Local tourism industries generate over 6% of the region’s total economic output

According to an analysis by the Tourism Intelligence Unit at Office for National Statistics, the economic output (‘GVA’) generated by West Midlands-based tourism businesses accounts for a relatively small proportion of overall regional GVA (6.2%) compared to other parts of the UK such as the South West (8.9%) and the North West (8.3%). However, given that under some definitions of the tourism sector (such as the narrower, DCMS definition used in our Culture & Prosperity report), tourism industries appear less important to West Midlands economic output, this new paper may cause a shift in perception to a certain extent.

Boeing 777 on runway at Birmingham AirportIndeed, the paper (and its definition of the tourism sector) may trigger a reassessment of the importance of tourism to the national economy generally. For example, the finding that tourism contributes 7.1% of all GVA in the UK contrasts with a recent study commissioned by VisitBritain, which suggests the visitor economy directly generates 4.0% of UK GDP.

Notes: GVA and GDP measures are different and therefore not directly comparable, but in this instance, it was deemed useful to compare the two studies to explore different assessments of tourism contribution to the overall economy.

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Photo by Martin O’Connell

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Tweets, whistles and gold: an overview of the Cultural Research Conference 2010

The first Cultural Research & Intelligence Network (CRAIN) conference took place on 2nd June 2010 at Birmingham City University (School of Art) in central Birmingham.

The conference was well attended, attracting 41 delegates who between them represented 26 different organisations (including five local authorities and four local universities).

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Consumers choose to spend their cash on cultural attractions when the going gets tough according to West Midlands Cultural Observatory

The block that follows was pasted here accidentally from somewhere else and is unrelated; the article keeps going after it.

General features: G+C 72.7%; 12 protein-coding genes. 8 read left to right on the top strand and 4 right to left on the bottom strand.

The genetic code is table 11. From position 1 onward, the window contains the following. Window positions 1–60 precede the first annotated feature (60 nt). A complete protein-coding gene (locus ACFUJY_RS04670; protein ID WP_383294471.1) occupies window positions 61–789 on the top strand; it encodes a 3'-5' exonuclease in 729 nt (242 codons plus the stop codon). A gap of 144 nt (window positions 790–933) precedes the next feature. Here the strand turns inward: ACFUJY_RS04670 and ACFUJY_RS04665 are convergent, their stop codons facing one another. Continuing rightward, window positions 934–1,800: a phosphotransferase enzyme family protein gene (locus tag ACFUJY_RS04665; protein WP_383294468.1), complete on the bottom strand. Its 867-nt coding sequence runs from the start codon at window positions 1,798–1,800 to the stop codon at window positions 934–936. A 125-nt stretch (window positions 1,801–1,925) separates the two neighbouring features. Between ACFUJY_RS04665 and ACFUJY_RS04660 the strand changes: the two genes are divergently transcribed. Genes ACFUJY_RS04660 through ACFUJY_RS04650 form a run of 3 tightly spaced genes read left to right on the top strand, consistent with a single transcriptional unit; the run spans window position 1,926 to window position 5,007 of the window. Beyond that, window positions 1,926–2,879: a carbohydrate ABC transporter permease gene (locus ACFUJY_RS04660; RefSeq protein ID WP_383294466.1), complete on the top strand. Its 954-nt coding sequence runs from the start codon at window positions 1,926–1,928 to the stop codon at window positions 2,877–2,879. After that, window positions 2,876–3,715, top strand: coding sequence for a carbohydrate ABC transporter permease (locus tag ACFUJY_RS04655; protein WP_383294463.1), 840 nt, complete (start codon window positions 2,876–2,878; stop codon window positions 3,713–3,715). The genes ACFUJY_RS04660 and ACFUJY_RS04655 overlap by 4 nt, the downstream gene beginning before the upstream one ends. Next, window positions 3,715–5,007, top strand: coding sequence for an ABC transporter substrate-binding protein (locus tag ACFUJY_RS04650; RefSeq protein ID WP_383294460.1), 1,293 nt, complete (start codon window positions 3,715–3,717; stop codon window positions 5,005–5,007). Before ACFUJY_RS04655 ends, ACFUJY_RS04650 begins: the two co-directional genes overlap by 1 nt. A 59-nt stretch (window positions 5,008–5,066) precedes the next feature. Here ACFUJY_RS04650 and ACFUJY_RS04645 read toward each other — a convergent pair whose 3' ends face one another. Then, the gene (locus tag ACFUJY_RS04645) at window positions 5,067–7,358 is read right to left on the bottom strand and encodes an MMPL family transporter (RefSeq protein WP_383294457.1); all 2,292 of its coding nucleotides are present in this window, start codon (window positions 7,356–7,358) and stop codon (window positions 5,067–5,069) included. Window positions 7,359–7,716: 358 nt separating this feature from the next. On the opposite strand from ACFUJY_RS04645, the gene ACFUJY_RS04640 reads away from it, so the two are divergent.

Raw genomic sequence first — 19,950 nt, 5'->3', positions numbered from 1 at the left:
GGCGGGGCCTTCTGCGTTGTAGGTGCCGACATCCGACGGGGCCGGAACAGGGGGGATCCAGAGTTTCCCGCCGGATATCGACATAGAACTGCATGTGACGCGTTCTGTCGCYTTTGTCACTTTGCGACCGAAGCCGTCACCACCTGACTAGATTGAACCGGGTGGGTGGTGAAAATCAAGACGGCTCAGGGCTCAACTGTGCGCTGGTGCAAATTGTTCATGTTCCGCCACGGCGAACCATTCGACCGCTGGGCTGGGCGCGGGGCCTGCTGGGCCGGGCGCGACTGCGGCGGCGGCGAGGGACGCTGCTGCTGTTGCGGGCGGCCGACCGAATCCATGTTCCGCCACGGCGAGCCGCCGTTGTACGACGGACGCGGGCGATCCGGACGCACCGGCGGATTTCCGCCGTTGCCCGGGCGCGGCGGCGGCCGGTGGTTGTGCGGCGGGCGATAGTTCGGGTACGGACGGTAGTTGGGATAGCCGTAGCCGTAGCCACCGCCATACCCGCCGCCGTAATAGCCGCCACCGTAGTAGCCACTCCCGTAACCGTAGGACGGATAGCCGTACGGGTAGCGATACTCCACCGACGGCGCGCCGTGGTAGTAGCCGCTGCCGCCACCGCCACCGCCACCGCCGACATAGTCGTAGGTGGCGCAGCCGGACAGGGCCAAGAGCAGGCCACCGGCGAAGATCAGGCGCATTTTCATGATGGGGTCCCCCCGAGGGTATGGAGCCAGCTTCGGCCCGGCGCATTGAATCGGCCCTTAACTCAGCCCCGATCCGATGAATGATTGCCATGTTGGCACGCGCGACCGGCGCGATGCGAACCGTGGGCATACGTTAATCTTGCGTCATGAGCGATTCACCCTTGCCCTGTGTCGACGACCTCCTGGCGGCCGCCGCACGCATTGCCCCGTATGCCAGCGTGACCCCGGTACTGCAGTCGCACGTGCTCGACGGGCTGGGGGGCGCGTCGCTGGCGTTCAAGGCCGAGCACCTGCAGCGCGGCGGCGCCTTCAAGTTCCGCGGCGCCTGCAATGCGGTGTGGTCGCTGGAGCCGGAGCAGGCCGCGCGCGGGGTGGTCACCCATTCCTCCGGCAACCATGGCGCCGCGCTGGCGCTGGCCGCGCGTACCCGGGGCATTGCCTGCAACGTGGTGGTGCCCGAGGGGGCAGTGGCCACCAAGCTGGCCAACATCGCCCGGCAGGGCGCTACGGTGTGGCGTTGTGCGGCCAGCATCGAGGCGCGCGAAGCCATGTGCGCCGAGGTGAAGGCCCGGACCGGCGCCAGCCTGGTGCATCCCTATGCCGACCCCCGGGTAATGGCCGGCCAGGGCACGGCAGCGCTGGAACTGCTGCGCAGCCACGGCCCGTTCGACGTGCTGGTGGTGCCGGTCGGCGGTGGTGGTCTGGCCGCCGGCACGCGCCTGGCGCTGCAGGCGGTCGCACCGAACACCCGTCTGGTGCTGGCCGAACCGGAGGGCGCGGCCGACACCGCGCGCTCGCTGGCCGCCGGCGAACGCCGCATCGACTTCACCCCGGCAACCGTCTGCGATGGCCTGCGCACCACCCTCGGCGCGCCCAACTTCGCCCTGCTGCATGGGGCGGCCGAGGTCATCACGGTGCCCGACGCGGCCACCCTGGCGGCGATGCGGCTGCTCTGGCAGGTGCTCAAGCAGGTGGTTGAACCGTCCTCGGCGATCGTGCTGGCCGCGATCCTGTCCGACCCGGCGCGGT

They said it would happen and according to research published this week by the West Midlands Cultural Observatory it is happening: the recession has caused consumers to be more selective about what cultural products and services they spend their cash on.

Evidence cited in the latest recession paper suggests that over the Spring and Summer months, people have been saving money on accommodation, but continuing to spend on visits to cultural attractions such as museums, historic houses and visitor attractions when visiting in the region.

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How is the West Midlands cultural sector performing during the recession?

Ironbridge with views of Telford townEconomic research launched in March 2009 by the West Midlands Cultural Observatory has helped to shed light on how the region’s cultural and creative sector is performing during the current economic downturn — an area which has not been the subject of sustained research in the past.

The economic snapshot paper (Word, 306KB) includes the results of a small scale survey which explores how levels of visitors and revenue have been affected in cultural venues such as museums, arts centres and visitor attractions.

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Birmingham boasts tourism boost

Marketing Birmingham released their Annual Visitor Survey 2007 earlier this week.

The research, carried out in August and September last year, indicate that a record 31.9 million people visited the city for leisure in 2007. A resulting £4.4 billion was spent in the city as a result.

The number of visitors was a 1.5 million increase on the previous year, with increases in spending seen in most sectors. Wining and dining proved particularly popular with a reported £55 million increase in spending compared with 2006, but the survey found that it was the retail sector that outperformed others with a £242m increase.

When asked their favourite aspect of the city, it was the city’s canals that proved to be the most popular with just over 20% of respondents saying that the waterways were Birmingham’s best selling point.

The full report includes visitor profiles, data on accommodation, eating out, shopping, leisure and transport. Further data on tourism in the city and the region is available on Marketing Birmingham’s research pages.